Camping, at last.
|Compass in one shoe, magnets in the other. Why???|
Tuesday, August 9, 2011
Even the most genteel lady has to, once in a great while, visit the small room with the porcelain shrine. She just won't admit it, and will scarcely believe that others might make similar visits, too. And once said genteel lady has had several children, she may even have to dash for said room with unseemly haste. Once you young ladies have children of your own, you will understand the full gravity of the situation.
Yesterday I was dashing, for no particular reason, you understand, when I happened to find myself in the bathroom. "Oh look," I noted as I flung myself toward the object of my fervent attention. "Devon left his little toy snake from Vacation Bible School in the tub. Someone might get scared, ha ha."
Just then, the toy snake made a dive for the drain of the tub, and I was the one who was scared, ha ha. Not scared enough to scream - growing up with my brother David had ground most screams out of me already.
There was Irving, the Mexican Red-legged Tarantula, so tame we let him walk all over us. He developed a strange psychological problem toward the end of his days, and started throwing his abdominal hairs all around with his hind legs. This normal defense mechanism was carried to excess, till he more closely resembled Telly Savalas than Liberace.
There was The Dead Box, infamous home of scads of dermestid beetles. Located in the back 5, it was easy enough to avoid. An occasional whiff of decomposition and decay might occasionally waft by, but nothing worth screaming about.
The Dead Pit might not have been worth screaming over, but it was always good for a gag or two. A local farmer threw all his dead things down into a deep, waterlogged pit, from which David would joyously harvest them, chortling over all the money he would make selling their skulls to the science store. The twin lambs he once collected were so ripe I made him ride home standing in the open side door of the van, holding the plastic bag on top of the car so there would still be oxygen left in the passenger compartment.
Then there was the Tokay Gecko, one of the most aggressive reptiles that isn't a monitor lizard. One time it attacked me, sinking its teeth so firmly into my sweater that I finally had to clear the room and take the sweater off. Back went the lizard, sweater and all into its cage, where it eventually let go. Not even one scream.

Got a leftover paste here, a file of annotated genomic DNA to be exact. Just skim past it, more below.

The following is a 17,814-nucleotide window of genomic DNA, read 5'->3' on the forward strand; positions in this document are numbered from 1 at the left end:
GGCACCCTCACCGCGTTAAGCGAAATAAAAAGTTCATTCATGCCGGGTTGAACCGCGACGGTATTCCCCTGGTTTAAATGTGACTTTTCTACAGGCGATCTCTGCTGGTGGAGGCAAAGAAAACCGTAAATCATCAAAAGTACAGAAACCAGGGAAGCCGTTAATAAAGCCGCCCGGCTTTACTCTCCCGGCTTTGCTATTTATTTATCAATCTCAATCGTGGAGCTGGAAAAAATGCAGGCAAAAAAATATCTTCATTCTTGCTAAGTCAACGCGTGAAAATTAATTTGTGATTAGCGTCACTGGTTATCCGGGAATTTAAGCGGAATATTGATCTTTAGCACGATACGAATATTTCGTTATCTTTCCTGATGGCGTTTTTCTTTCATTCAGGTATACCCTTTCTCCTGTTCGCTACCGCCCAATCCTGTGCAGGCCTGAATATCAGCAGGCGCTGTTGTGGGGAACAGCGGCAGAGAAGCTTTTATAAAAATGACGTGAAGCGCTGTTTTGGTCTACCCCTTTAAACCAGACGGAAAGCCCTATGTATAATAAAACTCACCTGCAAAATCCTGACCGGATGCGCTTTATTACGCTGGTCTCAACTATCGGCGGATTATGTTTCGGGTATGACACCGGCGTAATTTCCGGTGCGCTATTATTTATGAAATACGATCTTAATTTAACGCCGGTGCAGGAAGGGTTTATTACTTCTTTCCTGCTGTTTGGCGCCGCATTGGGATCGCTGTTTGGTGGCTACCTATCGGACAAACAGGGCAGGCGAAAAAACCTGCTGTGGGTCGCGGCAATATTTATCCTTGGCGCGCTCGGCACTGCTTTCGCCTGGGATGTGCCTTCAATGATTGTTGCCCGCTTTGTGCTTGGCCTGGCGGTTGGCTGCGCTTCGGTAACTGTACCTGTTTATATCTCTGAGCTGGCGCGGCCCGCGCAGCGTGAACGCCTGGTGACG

The dead things in the freezer occasionally got me. Unwrapping some tasty-looking foil package to find a fish or snake might wring a squeak from me, or maybe even a small screech. What made it worse was, having been absolutely forbidden by Dad to keep dead things in the freezer, he had to camouflage his little disobediences to keep them safe. I paid the price.
The grand prize winner, the one that left every window in the house quivering, was the dead turtle. For whatever unknown reason, David had shoved it in the top compartment of the little half-size fridge, without any covering at all. When I opened the door a short time later, the reptile corpse leaped out of the fridge and hurled itself at my toes, or so it seemed at the time. In case you can't tell, yes, I am still bitter.
So it would take something more stupendous than a tiny snake in the tub to truly frighten me, though having it thrash around trying desperately to escape was a distraction from the job at hand. I yelled, hollered, and banged on the wall, but it was still a while before anyone answered.
Finally Tiggy opened the door to see what I wanted.
"Here," I said, already holding the frantic green animal out to her. "Let it go outside."
Tiggy froze. Her eyes bulged. "AAAAAAAAAAAAAAAAAGGGGHGHHH!!!!!!!!!!" Apparently Tiggy was the one who was scared, ha ha.
After a moment she recovered herself. "Mom!" she protested calmly. "Don't do that!" And she took Greenracer out to freedom.